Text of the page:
You are here

Mathematics Old and New

Saul Stahl and Paul E. Johnson
Dover Publications
Publication Date: 
Number of Pages: 
[Reviewed by
P. N. Ruane
, on

This is a Dover republication of the first edition of a book called Understanding Modern Mathematics (Jones and Bartlett, 2007). The contents of the original book are now contained in the first five chapters of this new version. Those chapters deal with probability, statistics, voting systems, game theory and linear programming. This new edition adds chapters on planar and spatial symmetries, the bell-shaped curve and map colouring.

With memories of over forty years of teaching in UK schools and universities, I can’t recall a course that would have conformed to the diverse range of contents in this book. And yet, considering the needs of mathematical education in the USA, the publisher’s blurb suggests that it is suitable for use with ‘advanced high school students and college undergraduates in all fields — as well as readers with an interest in mathematics and its history’.

The authors are rather more specific by saying that their book is aimed at the popular ‘Topics in Mathematics’ course that is a requirement for the B.A. degree in many universities. Such a course would have no prerequisites above and beyond high school algebra. Indeed, there is no use here for calculus in any shape or form — neither is there a required knowledge of geometry or trigonometry etc. What is required is a willingness to embark upon the development of the transferrable skills of open-ended mathematical enquiry and not to regard mathematics as a set of immutable facts devoid of historical or cultural context.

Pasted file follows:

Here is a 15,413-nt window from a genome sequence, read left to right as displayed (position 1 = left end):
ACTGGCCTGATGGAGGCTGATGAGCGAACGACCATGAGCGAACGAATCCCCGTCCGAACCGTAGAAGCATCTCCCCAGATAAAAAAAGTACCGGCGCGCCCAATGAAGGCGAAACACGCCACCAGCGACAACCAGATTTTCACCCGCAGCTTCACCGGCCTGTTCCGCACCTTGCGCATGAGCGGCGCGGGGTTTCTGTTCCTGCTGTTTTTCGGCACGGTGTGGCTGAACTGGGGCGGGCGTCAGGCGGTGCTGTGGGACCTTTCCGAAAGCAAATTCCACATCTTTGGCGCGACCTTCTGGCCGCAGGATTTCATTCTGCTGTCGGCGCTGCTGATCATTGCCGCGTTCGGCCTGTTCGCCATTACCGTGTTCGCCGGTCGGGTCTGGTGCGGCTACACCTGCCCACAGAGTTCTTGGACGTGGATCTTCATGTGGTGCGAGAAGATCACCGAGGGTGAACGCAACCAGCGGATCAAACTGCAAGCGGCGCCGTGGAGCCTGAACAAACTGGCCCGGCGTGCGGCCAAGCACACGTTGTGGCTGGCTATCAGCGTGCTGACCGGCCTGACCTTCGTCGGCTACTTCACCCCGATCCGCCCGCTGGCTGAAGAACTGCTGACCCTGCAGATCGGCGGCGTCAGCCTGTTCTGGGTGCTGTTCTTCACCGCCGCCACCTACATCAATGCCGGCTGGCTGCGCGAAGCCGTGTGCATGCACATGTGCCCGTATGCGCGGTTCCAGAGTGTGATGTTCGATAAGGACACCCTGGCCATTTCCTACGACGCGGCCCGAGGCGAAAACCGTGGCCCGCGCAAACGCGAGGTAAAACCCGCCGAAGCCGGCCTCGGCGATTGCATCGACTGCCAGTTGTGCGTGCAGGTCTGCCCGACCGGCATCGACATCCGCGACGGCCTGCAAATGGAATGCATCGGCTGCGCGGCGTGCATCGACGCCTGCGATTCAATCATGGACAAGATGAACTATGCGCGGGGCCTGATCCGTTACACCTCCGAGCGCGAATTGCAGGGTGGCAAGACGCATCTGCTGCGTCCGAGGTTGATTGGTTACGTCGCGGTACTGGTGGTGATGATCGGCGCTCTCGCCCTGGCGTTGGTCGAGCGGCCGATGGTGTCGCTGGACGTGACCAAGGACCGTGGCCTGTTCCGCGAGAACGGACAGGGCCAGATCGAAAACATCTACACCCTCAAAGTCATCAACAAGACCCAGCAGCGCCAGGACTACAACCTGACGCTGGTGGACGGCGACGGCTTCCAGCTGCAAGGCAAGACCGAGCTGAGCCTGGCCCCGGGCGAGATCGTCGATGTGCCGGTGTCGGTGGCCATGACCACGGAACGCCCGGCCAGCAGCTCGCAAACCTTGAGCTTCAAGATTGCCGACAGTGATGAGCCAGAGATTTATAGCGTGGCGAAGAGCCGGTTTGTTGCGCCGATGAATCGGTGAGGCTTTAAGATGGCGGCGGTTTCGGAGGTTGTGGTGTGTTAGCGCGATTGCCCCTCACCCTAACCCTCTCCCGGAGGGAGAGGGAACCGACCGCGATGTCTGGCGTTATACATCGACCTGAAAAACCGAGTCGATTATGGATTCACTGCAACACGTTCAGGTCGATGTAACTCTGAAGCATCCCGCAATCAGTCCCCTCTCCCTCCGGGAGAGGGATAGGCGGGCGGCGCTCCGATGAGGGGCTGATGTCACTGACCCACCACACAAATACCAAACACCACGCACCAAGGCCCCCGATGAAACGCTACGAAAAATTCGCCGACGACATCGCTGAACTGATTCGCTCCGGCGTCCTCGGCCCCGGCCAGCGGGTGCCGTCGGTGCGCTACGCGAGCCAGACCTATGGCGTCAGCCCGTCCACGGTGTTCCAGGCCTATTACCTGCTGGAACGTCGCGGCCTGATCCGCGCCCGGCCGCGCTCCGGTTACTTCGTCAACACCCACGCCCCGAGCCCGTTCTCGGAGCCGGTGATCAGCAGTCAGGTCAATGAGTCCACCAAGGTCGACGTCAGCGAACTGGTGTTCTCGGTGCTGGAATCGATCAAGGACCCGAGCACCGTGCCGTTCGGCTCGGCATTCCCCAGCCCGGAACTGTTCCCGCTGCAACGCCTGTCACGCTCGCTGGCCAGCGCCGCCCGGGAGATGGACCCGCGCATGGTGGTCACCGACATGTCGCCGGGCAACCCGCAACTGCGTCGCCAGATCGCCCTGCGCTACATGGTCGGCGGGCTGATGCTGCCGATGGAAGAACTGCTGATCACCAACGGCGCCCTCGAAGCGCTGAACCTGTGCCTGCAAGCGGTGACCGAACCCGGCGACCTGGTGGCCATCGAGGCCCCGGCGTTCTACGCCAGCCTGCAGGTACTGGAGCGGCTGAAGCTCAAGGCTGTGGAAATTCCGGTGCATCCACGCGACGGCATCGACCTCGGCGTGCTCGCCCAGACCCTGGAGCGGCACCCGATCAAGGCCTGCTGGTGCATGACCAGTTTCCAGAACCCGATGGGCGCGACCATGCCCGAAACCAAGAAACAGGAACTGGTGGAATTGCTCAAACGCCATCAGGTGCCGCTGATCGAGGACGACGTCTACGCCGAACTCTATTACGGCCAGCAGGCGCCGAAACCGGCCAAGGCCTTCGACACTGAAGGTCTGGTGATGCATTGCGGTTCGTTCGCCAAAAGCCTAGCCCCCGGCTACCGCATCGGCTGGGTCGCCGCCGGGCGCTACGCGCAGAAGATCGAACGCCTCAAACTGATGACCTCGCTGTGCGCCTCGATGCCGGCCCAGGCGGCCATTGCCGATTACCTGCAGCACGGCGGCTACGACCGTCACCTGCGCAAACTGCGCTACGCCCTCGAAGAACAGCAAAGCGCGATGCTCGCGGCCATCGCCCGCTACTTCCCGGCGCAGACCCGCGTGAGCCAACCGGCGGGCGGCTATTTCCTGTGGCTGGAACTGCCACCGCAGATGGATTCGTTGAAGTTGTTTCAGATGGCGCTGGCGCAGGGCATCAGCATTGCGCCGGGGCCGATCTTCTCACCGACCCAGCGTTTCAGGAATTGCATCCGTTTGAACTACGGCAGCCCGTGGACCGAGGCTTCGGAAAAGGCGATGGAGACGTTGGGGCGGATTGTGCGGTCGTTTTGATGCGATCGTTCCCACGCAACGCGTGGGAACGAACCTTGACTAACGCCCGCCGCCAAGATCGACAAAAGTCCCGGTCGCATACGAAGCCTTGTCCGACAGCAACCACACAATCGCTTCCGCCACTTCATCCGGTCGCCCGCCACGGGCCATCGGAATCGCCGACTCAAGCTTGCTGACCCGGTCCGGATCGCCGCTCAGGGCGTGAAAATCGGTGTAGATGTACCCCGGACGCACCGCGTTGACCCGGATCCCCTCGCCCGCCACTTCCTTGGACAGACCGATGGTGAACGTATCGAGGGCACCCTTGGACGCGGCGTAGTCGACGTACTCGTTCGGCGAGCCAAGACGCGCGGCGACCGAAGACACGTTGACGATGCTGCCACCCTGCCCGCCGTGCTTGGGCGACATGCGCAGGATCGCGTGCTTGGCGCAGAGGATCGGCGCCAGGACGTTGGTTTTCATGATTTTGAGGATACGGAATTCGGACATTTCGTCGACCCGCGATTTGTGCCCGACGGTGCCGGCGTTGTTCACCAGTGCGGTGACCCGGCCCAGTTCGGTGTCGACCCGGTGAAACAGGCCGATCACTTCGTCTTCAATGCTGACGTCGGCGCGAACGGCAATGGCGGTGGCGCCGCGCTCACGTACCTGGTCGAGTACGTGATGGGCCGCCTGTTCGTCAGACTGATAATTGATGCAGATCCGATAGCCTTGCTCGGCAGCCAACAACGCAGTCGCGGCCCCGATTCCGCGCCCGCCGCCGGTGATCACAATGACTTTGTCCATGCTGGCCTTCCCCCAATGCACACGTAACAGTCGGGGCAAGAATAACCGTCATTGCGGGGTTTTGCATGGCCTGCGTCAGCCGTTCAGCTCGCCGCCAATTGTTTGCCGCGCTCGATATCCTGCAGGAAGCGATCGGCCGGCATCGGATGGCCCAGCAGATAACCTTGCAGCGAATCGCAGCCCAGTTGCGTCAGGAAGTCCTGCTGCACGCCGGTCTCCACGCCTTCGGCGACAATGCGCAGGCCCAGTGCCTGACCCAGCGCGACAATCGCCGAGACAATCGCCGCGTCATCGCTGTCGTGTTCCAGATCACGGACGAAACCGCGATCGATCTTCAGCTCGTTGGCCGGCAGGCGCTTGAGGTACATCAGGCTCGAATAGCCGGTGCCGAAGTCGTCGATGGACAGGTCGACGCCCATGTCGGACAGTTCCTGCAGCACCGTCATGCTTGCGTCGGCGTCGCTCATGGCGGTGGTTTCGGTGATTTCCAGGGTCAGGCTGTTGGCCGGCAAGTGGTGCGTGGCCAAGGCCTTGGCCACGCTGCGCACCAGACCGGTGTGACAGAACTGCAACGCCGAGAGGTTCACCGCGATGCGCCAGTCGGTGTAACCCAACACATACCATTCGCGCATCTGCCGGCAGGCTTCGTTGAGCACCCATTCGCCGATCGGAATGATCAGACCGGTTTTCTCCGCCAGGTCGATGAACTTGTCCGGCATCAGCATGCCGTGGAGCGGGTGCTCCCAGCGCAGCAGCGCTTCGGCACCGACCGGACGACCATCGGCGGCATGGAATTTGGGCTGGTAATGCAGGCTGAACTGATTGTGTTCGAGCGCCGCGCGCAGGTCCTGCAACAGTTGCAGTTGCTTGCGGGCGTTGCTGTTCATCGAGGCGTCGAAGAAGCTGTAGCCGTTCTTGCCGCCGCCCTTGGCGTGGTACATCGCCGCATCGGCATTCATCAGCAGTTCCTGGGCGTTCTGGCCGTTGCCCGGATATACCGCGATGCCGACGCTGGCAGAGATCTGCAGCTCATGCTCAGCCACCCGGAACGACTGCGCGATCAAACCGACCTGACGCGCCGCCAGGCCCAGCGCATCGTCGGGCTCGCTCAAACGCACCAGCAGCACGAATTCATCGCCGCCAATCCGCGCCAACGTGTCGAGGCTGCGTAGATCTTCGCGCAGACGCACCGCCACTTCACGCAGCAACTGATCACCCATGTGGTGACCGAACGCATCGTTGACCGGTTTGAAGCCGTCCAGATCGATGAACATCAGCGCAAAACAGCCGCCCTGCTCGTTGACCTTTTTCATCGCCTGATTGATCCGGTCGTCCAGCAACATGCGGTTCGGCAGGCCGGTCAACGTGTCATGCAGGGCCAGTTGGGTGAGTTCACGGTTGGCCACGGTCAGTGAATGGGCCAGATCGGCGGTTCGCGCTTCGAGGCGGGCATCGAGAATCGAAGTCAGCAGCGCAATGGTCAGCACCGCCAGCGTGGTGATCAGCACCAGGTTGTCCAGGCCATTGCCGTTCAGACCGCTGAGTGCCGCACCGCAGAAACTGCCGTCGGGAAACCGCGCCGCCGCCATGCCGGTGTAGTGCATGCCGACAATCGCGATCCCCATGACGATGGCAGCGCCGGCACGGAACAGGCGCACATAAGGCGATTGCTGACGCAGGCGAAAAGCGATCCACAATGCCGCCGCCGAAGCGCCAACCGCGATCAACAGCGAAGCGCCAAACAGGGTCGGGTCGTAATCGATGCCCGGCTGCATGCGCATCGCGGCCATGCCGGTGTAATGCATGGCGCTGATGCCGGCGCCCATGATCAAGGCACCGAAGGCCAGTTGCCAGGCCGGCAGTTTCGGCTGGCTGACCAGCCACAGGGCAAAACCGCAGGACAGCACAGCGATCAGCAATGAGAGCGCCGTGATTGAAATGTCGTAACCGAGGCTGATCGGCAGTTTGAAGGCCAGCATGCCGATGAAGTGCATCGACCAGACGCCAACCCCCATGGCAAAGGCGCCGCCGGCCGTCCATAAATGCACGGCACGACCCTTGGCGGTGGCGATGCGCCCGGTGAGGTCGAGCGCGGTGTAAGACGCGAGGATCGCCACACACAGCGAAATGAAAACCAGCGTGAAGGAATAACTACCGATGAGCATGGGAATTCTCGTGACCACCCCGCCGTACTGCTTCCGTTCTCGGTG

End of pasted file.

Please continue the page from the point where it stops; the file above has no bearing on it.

I guess that the title refers to ‘mathematics old and new’ because three of its nine chapters cover more recently formalized topics (voting systems, linear programming and game theory). But the chapters on more standard topics include material not usually covered elsewhere. For example, the chapter ‘Map Colorings’ commences with an historical survey of the 4-colour problem; it extends to colouring problems on other surfaces and concludes with discussion on the Ringel-Youngs theorem. Chapter 7 (Spatial Symmetry) ends with an account of the story of Monstrous Moonshine — an outcome of the classification of finite simple groups developing from to the work of J. Conway and R. Griess.

Three quarters of the material covered in this book would seem to meet the needs of students in business studies or the social sciences — but it should be of interest to a wide readerhip, since the treatment is intellectually engaging and shows how mathematics can be applied to a myriad of (non-simplistic) real-world applications. There are hundreds of exercises, ranging from the routine to the open-ended and for which answers, hints or solutions to all exercises are provided in Appendix C.

Highly recommended – and not just for the readership defined by the authors.

Peter Ruane has taught many aspects of this material (except game theory and voting systems) at school and university levels. He recalls most clearly a multitude of naïve misconceptions regarding the simplest aspects of probability among mature students.

The table of contents is not available.